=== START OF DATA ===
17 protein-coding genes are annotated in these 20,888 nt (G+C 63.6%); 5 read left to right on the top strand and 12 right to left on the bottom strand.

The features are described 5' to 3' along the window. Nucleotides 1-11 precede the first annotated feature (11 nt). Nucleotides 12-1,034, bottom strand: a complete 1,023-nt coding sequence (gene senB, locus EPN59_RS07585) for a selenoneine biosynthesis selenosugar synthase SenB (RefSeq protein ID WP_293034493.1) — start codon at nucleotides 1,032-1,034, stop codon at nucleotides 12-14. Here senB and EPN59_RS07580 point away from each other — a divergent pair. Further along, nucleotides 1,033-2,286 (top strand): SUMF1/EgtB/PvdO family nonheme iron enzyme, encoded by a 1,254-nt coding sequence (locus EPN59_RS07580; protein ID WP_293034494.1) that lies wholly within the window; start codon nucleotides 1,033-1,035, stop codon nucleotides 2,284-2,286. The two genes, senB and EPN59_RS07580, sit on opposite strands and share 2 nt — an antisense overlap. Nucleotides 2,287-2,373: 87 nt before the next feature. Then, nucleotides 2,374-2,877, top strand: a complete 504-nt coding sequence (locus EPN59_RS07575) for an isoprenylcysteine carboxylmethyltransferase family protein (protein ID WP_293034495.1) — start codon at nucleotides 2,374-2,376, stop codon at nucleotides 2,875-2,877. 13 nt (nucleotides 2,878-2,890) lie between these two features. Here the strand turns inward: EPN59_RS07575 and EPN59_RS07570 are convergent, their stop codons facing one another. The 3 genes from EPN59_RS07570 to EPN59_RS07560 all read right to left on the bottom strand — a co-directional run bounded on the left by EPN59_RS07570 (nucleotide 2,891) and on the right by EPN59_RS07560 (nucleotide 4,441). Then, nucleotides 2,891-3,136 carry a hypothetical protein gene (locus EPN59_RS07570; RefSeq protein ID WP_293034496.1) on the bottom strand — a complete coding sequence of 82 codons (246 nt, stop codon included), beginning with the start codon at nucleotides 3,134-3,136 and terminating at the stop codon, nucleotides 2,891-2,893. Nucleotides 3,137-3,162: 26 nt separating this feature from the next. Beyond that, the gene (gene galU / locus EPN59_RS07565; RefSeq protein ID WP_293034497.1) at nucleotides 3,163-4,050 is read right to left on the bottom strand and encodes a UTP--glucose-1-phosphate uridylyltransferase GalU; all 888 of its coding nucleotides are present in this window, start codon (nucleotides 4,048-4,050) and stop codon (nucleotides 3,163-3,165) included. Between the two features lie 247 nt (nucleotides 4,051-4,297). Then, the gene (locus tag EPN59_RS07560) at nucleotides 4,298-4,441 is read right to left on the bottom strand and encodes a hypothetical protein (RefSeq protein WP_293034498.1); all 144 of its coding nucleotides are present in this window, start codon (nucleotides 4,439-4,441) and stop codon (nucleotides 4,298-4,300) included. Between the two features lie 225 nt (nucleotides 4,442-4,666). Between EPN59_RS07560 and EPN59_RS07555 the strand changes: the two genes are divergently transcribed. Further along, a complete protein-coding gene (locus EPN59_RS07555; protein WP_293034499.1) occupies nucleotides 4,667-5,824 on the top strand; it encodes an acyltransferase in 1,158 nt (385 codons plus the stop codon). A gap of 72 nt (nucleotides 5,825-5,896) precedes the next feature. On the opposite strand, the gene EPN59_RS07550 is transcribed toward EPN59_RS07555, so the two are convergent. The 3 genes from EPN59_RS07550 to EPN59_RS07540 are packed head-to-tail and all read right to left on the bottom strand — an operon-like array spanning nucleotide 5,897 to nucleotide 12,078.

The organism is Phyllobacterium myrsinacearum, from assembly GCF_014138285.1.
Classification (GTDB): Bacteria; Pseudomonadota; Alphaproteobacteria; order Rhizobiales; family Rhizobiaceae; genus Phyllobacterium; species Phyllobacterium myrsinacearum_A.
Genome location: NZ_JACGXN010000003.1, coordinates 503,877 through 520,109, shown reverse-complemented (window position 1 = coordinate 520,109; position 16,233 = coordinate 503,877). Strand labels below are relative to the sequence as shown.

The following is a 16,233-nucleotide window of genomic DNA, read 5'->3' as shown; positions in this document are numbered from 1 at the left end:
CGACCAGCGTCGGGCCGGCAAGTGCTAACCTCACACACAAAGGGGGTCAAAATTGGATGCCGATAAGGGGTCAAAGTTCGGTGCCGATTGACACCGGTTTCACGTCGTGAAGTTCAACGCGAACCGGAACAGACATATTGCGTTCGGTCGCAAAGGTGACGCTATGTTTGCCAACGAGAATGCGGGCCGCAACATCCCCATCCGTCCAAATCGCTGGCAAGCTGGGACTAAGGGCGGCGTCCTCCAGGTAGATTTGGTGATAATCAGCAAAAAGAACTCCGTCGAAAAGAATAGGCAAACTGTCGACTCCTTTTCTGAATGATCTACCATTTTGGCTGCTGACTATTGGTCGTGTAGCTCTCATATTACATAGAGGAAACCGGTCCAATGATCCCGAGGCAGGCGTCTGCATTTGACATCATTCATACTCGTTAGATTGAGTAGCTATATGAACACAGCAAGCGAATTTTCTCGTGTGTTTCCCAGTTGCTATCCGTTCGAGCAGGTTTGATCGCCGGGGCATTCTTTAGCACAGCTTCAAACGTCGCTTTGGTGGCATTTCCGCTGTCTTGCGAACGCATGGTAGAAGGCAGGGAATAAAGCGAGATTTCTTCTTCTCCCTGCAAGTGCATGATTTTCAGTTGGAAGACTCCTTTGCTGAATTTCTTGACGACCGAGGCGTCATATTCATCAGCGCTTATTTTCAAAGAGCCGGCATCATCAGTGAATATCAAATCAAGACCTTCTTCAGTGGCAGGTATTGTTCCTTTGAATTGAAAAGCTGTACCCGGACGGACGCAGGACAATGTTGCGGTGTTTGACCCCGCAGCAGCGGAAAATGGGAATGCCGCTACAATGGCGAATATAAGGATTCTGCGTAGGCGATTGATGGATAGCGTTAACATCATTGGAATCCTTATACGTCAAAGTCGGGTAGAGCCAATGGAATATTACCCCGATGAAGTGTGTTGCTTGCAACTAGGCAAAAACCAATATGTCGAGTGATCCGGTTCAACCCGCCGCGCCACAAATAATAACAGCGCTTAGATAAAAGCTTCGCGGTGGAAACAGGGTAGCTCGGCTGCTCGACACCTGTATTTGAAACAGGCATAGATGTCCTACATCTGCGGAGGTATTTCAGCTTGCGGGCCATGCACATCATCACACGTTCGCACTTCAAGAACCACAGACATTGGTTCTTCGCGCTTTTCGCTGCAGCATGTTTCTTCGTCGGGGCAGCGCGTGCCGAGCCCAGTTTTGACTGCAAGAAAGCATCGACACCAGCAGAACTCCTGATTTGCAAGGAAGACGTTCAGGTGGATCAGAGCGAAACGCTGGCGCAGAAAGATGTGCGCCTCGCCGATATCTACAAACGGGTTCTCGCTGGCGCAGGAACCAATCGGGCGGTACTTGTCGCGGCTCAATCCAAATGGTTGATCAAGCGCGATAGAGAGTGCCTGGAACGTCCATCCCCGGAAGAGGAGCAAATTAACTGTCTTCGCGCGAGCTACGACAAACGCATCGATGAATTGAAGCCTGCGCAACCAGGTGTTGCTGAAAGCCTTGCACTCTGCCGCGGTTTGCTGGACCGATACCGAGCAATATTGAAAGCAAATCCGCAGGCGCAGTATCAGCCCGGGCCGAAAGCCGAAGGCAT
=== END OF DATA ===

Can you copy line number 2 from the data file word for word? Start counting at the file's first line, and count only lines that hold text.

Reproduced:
The features are described 5' to 3' along the window. Nucleotides 1-11 precede the first annotated feature (11 nt). Nucleotides 12-1,034, bottom strand: a complete 1,023-nt coding sequence (gene senB, locus EPN59_RS07585) for a selenoneine biosynthesis selenosugar synthase SenB (RefSeq protein ID WP_293034493.1) — start codon at nucleotides 1,032-1,034, stop codon at nucleotides 12-14. Here senB and EPN59_RS07580 point away from each other — a divergent pair. Further along, nucleotides 1,033-2,286 (top strand): SUMF1/EgtB/PvdO family nonheme iron enzyme, encoded by a 1,254-nt coding sequence (locus EPN59_RS07580; protein ID WP_293034494.1) that lies wholly within the window; start codon nucleotides 1,033-1,035, stop codon nucleotides 2,284-2,286. The two genes, senB and EPN59_RS07580, sit on opposite strands and share 2 nt — an antisense overlap. Nucleotides 2,287-2,373: 87 nt before the next feature. Then, nucleotides 2,374-2,877, top strand: a complete 504-nt coding sequence (locus EPN59_RS07575) for an isoprenylcysteine carboxylmethyltransferase family protein (protein ID WP_293034495.1) — start codon at nucleotides 2,374-2,376, stop codon at nucleotides 2,875-2,877. 13 nt (nucleotides 2,878-2,890) lie between these two features. Here the strand turns inward: EPN59_RS07575 and EPN59_RS07570 are convergent, their stop codons facing one another. The 3 genes from EPN59_RS07570 to EPN59_RS07560 all read right to left on the bottom strand — a co-directional run bounded on the left by EPN59_RS07570 (nucleotide 2,891) and on the right by EPN59_RS07560 (nucleotide 4,441). Then, nucleotides 2,891-3,136 carry a hypothetical protein gene (locus EPN59_RS07570; RefSeq protein ID WP_293034496.1) on the bottom strand — a complete coding sequence of 82 codons (246 nt, stop codon included), beginning with the start codon at nucleotides 3,134-3,136 and terminating at the stop codon, nucleotides 2,891-2,893. Nucleotides 3,137-3,162: 26 nt separating this feature from the next. Beyond that, the gene (gene galU / locus EPN59_RS07565; RefSeq protein ID WP_293034497.1) at nucleotides 3,163-4,050 is read right to left on the bottom strand and encodes a UTP--glucose-1-phosphate uridylyltransferase GalU; all 888 of its coding nucleotides are present in this window, start codon (nucleotides 4,048-4,050) and stop codon (nucleotides 3,163-3,165) included. Between the two features lie 247 nt (nucleotides 4,051-4,297). Then, the gene (locus tag EPN59_RS07560) at nucleotides 4,298-4,441 is read right to left on the bottom strand and encodes a hypothetical protein (RefSeq protein WP_293034498.1); all 144 of its coding nucleotides are present in this window, start codon (nucleotides 4,439-4,441) and stop codon (nucleotides 4,298-4,300) included. Between the two features lie 225 nt (nucleotides 4,442-4,666). Between EPN59_RS07560 and EPN59_RS07555 the strand changes: the two genes are divergently transcribed. Further along, a complete protein-coding gene (locus EPN59_RS07555; protein WP_293034499.1) occupies nucleotides 4,667-5,824 on the top strand; it encodes an acyltransferase in 1,158 nt (385 codons plus the stop codon). A gap of 72 nt (nucleotides 5,825-5,896) precedes the next feature. On the opposite strand, the gene EPN59_RS07550 is transcribed toward EPN59_RS07555, so the two are convergent. The 3 genes from EPN59_RS07550 to EPN59_RS07540 are packed head-to-tail and all read right to left on the bottom strand — an operon-like array spanning nucleotide 5,897 to nucleotide 12,078.